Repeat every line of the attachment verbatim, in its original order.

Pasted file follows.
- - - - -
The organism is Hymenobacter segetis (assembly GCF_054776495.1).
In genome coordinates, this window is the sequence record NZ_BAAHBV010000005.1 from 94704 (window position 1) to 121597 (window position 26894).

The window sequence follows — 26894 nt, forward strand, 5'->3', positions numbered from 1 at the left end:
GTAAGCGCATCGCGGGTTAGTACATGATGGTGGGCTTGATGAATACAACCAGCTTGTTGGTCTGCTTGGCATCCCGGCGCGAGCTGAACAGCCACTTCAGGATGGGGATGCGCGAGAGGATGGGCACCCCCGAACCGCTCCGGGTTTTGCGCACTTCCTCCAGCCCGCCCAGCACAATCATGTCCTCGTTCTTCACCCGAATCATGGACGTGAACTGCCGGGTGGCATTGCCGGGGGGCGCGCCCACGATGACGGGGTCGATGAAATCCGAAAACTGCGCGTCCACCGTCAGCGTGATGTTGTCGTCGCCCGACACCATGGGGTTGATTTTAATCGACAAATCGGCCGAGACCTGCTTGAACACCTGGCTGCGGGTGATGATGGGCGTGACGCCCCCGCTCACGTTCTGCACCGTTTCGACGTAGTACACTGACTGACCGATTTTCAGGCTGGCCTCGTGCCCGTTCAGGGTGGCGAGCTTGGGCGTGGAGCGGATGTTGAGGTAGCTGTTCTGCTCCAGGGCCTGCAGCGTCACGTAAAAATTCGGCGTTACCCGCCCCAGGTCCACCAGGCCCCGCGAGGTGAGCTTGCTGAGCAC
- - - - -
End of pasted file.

The organism is Hymenobacter segetis (assembly GCF_054776495.1).
In genome coordinates, this window is the sequence record NZ_BAAHBV010000005.1 from 94704 (window position 1) to 121597 (window position 26894).

The window sequence follows — 26894 nt, forward strand, 5'->3', positions numbered from 1 at the left end:
GTAAGCGCATCGCGGGTTAGTACATGATGGTGGGCTTGATGAATACAACCAGCTTGTTGGTCTGCTTGGCATCCCGGCGCGAGCTGAACAGCCACTTCAGGATGGGGATGCGCGAGAGGATGGGCACCCCCGAACCGCTCCGGGTTTTGCGCACTTCCTCCAGCCCGCCCAGCACAATCATGTCCTCGTTCTTCACCCGAATCATGGACGTGAACTGCCGGGTGGCATTGCCGGGGGGCGCGCCCACGATGACGGGGTCGATGAAATCCGAAAACTGCGCGTCCACCGTCAGCGTGATGTTGTCGTCGCCCGACACCATGGGGTTGATTTTAATCGACAAATCGGCCGAGACCTGCTTGAACACCTGGCTGCGGGTGATGATGGGCGTGACGCCCCCGCTCACGTTCTGCACCGTTTCGACGTAGTACACTGACTGACCGATTTTCAGGCTGGCCTCGTGCCCGTTCAGGGTGGCGAGCTTGGGCGTGGAGCGGATGTTGAGGTAGCTGTTCTGCTCCAGGGCCTGCAGCGTCACGTAAAAATTCGGCGTTACCCGCCCCAGGTCCACCAGGCCCCGCGAGGTGAGCTTGCTGAGCAC